Cell Mobility: A powerpoint presentation

http://anatomy.med.unsw.edu.au.....sld001.htm

What are actin and myosin?

http://www.wiley.com/college/p.....index.html
http://nessie.bch.ed.ac.uk/PAUL/ACTIN/

What are actomyosin and kinesin?

http://www.scripps.edu/cb/milligan/projects

What are flagella and cilia?

http://www.cytochemistry.net/C...../cilia.htm
http://programs.northlandcolle.....ellum.html

What are microtubules?

http://www.cytochemistry.net/C.....crotub.htm
http://www.biologie.uni-hambur.....25/25b.htm

Animations of flagella

http://microscope.mbl.edu/bayp.....39614.htm#

What are ciliates?

http://ebiomedia.com/gall/ciliates/index.html

What are rotifers?

http://ebiomedia.com/gall/roti.....rmain.html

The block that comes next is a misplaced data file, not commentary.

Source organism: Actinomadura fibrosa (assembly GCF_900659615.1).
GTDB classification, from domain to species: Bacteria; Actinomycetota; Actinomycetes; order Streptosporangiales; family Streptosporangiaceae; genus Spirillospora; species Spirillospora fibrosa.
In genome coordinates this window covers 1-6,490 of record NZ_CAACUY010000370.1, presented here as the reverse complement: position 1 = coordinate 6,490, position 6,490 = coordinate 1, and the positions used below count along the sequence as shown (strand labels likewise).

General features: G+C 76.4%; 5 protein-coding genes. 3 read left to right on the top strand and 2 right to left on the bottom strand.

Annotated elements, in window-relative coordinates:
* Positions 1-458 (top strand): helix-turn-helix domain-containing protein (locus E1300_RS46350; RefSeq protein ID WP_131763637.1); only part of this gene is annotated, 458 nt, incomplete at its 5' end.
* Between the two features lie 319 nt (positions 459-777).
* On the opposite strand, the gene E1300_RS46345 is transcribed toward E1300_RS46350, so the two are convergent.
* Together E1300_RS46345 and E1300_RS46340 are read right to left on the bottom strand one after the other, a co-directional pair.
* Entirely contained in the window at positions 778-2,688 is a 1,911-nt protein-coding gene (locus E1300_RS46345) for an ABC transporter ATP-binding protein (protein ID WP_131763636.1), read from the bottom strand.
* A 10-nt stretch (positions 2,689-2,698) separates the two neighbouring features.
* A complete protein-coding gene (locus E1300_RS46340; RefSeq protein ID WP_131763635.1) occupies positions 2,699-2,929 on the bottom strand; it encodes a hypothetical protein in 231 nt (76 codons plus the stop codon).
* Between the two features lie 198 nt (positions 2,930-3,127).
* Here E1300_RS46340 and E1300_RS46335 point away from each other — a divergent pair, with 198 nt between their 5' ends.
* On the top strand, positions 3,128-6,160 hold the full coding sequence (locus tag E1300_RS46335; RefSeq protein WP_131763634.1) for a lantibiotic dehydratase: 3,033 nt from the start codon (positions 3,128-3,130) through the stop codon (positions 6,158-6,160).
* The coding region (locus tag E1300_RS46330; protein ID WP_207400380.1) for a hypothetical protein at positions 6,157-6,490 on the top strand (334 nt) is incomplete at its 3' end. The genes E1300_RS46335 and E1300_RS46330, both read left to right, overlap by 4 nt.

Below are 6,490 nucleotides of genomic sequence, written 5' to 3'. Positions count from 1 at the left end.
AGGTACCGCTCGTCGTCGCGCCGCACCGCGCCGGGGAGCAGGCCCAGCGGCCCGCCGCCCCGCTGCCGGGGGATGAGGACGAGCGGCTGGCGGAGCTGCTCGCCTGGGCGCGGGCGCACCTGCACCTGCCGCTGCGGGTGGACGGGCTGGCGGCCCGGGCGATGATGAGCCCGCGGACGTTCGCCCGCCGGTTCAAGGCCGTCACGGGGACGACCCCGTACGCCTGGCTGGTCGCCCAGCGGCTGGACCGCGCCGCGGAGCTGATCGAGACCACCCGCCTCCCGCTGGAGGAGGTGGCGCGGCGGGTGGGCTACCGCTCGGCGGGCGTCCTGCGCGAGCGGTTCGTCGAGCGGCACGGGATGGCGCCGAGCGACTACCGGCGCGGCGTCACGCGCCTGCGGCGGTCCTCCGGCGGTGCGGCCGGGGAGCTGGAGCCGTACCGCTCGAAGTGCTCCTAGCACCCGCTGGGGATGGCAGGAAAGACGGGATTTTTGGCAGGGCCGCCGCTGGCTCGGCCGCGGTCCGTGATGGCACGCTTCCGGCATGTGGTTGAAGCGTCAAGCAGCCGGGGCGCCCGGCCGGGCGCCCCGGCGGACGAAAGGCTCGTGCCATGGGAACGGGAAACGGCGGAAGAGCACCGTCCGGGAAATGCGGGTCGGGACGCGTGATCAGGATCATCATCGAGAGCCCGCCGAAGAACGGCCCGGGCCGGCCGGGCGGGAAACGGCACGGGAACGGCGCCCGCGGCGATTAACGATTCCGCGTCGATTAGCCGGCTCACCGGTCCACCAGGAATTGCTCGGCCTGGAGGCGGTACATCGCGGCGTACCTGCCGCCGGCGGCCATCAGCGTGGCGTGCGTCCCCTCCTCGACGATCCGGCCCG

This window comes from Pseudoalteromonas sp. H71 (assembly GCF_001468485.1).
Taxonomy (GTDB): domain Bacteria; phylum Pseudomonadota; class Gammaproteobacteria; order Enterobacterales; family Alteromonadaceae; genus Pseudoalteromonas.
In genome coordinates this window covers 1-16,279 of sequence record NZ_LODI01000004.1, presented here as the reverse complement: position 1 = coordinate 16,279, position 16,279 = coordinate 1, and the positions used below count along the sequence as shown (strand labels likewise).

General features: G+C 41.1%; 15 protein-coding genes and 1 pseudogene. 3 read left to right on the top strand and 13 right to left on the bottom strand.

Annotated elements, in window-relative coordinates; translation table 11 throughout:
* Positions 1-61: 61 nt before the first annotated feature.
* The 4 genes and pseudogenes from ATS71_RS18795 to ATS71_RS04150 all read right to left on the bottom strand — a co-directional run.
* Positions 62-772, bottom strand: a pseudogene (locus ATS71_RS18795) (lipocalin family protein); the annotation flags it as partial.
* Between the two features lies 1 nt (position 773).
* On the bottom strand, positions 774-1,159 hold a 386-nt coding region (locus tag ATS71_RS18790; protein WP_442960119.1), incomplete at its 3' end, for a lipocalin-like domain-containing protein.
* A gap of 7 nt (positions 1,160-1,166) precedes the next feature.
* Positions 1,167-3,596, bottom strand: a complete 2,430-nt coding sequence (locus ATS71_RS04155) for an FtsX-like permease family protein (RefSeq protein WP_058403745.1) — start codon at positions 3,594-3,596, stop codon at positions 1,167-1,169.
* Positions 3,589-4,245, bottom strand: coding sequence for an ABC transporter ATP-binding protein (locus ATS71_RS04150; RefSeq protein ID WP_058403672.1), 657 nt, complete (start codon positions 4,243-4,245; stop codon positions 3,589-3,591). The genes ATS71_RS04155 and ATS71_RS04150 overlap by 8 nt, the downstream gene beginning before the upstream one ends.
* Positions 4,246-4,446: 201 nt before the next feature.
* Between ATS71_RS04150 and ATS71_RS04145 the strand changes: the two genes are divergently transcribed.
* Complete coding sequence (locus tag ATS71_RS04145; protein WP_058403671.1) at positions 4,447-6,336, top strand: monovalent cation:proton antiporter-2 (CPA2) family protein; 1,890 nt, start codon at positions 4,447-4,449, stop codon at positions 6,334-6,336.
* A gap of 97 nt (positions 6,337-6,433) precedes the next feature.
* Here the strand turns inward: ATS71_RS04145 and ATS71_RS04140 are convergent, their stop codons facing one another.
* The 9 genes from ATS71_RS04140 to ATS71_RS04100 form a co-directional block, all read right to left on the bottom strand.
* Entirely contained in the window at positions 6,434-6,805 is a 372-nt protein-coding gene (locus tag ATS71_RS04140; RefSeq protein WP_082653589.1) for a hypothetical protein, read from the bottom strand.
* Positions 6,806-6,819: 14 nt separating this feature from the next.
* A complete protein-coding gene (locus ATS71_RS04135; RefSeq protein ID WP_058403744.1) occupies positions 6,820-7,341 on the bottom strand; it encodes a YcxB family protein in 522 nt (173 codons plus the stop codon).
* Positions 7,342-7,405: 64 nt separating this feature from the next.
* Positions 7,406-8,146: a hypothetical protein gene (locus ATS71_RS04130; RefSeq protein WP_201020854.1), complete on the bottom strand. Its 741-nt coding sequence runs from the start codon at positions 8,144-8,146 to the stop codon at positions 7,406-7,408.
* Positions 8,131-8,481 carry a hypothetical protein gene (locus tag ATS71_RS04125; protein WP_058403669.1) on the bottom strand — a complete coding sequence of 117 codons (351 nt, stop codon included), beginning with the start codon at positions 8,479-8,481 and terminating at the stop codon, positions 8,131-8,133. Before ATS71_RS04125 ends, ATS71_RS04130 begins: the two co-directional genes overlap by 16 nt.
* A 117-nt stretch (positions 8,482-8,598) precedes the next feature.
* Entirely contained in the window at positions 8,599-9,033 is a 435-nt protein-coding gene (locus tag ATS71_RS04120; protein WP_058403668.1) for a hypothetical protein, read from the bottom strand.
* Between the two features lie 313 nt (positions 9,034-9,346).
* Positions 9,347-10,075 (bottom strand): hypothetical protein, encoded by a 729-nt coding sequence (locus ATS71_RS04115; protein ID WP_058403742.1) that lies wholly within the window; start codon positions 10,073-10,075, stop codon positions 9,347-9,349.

*************************************************************

Science Lesson: The Sense of Smell

http://www.paete.org/forums/viewtopic.php?t=934

How does the brain detect odors?

http://www.sciencedaily.com/re.....040220.htm
http://www.sciencedaily.com/re.....123857.htm
http://www.sciencedaily.com/re.....104056.htm

GAMES

http://www.zerobio.com/target_....._cells.htm
http://www.wisc-online.com/obj.....id=AP11403


Last edited by adedios on Sat Jan 27, 2007 3:36 pm; edited 2 times in total
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PostPosted: Mon May 29, 2006 9:33 am    Post subject: Algae's Protein 'Tails' Create Motion ... And Aid Munching Reply with quote

Source: Brown University

Posted: May 29, 2006


Algae's Protein 'Tails' Create Motion ... And Aid Munching